behavior.

>/* It is supposed to reallocate "names" but it seems to break it */
>     if((A=(char **)realloc(A, (n+2)*sizeof(*A)))==NULL)

n contains garbage.  It could be negative.  n+2 has no meaning.

>         printf("Oops, can't reallocate mem.!\n");
>     A[n]=readr();

When realloc fails, you print the error message but then procede to
use A as if it contained a valid pointer.  This also invokes undefined
behavior.

>     A[n+1]=NULL;

Since C passes by value, when you return from this function, the value
of A is discarded.  The value of names in the calling function is
unchanged.  If the realloc succeeded and allocated a new block of
memory (instead or reusing the existing block), that value will no
longer point to the allocated area.  In fact, that value becomes
indeterminate and any use of it in the calling function invokes
undefined behavior.

>}

Remove del for email

CBFalconer wrote:

> Piotrek wrote:
> > /* Functions */

> Better to precede main with these, thus dispensing with the
> prototypes.  This technique reduces the possibility of silly
> errors.

Which silly errors are you refering to?

--
pete

Barry Schwarz wrote:

> On Mon, 28 May 2007 22:32:34 +0200, Piotrek <nore@noreply.com>
> wrote:
> >/* Count rows of array :*/
> >     for(n=0;A[n];n++);

> Any attempt to evaluate the indeterminate value in n invokes undefined
> behavior.

He assigned a value of zero to n, in the above shown code.

> Since C passes by value, when you return from this function, the value
> of A is discarded.  The value of names in the calling function is
> unchanged.  If the realloc succeeded and allocated a new block of
> memory (instead or reusing the existing block), that value will no
> longer point to the allocated area.  In fact, that value becomes
> indeterminate and any use of it in the calling function invokes
> undefined behavior.

That's the ticket!

void myadd(char ***A)
{
    size_t n;
    void *p;

    for (n = 0; (*A)[n] != NULL; ++n) {
        ;
    }
    p = realloc(*A, (n + 2) * sizeof(**A));
    if (p != NULL) {
        *A = p;
        (*A)[n + 1] = NULL;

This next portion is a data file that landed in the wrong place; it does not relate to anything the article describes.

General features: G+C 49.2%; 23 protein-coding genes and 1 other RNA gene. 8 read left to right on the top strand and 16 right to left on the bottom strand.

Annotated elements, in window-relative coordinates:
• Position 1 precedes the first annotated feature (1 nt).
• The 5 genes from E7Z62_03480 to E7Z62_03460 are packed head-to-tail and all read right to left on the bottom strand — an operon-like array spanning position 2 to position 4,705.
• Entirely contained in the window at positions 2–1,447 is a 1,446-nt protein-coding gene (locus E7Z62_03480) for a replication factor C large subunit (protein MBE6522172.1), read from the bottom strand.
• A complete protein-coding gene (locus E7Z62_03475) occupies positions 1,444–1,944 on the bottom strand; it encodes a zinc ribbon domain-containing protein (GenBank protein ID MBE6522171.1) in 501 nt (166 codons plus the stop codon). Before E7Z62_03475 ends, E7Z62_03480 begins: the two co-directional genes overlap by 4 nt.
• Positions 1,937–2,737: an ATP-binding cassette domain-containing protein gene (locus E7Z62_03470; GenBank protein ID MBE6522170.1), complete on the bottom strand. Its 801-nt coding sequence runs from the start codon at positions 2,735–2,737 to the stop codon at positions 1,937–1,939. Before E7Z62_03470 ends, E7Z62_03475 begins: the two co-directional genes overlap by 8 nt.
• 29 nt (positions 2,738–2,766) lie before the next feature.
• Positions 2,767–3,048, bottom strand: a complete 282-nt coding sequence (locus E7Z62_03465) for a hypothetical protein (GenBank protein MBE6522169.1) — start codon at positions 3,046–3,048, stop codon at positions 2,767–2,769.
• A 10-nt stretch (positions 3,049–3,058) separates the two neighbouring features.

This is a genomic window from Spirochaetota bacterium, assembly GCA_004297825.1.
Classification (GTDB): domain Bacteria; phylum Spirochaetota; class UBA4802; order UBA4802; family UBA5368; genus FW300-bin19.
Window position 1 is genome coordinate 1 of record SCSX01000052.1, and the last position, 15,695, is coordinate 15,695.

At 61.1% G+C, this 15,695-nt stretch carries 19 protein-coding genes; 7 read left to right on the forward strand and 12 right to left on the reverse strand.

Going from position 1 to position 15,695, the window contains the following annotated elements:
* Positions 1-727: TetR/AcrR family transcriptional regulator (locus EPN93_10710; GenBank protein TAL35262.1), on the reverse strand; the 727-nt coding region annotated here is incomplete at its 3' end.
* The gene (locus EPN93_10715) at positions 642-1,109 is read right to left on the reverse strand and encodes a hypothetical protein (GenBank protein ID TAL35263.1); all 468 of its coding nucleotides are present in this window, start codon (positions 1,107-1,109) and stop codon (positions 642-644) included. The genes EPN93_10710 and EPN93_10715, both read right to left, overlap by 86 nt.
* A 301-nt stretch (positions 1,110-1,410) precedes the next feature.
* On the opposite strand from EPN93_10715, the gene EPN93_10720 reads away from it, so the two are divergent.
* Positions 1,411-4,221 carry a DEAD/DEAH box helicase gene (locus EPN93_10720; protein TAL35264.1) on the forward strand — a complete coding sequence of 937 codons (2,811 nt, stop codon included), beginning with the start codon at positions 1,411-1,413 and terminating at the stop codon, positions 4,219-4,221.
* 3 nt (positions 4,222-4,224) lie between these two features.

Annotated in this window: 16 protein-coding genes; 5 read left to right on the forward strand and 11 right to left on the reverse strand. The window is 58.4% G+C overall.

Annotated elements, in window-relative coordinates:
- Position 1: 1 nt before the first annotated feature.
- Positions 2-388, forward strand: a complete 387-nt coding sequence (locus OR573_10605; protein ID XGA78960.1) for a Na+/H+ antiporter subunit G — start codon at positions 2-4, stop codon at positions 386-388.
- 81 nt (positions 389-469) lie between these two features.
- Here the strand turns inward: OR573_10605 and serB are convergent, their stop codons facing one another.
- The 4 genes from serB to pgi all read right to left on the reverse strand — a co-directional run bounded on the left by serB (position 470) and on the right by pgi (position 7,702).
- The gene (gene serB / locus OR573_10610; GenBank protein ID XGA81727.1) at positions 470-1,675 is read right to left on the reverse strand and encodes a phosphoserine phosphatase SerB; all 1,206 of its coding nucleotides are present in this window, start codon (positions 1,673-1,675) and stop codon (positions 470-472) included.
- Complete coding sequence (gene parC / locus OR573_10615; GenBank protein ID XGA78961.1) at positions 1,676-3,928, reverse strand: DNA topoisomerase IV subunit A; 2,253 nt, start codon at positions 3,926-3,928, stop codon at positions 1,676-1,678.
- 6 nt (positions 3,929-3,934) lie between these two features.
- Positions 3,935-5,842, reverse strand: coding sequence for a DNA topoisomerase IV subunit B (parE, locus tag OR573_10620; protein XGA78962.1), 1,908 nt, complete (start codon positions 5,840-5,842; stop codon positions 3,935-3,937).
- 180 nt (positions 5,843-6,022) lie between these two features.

(*A)[n] = readr();
    } else {
        puts("p == NULL");
        exit(EXIT_FAILURE);
    }

}

--
pete

Piotrek wrote:

> Hi,
> I have no idea why my reallocation function (myadd) is breaking up my
> array. I'm trying to solve it and it took me few hours already. Maybe
> you can look at my code and explain me what is wrong. (I still have
> problems with pointers).
> I left my code as it is.
> Thank you!

I agree with everything that Barry Schwarz
said in his reply to your post,
except the part about indeterminate n;
I think he just didn't see the assignment to n.

/* BEGIN new.c */

#include <stdio.h>
#include <stdlib.h>
#include <string.h>

#define STRINGS       2

char **alloca(size_t n);
char *readr(void);
void myadd(char ***A);
void myfree(char **A);

int main(void)
{
    char **names;
    size_t i, n = STRINGS;

    names = alloca(n);
    if (names == NULL) {
        puts("names == NULL");
        exit(EXIT_FAILURE);
    }
    for (i = 0; i != n; ++i) {
        names[i] = readr();
        printf("txt: %s\n", names[i]);
    }
    myadd(&names);
    puts("\n");
    for (i = 0; names[i] != NULL; ++i) {
        printf("txt: %s\n", names[i]);
    }
    myfree(names);
    puts("\nfreed");
    return 0;

}

void myfree(char **A)
{
     size_t i;

     for (i = 0; A[i] != NULL; ++i) {
         free(A[i]);
     }
     free(A);

}

char **alloca(size_t n)
{
    char **A;

    if ((A = malloc((n + 1) * sizeof *A)) != NULL) {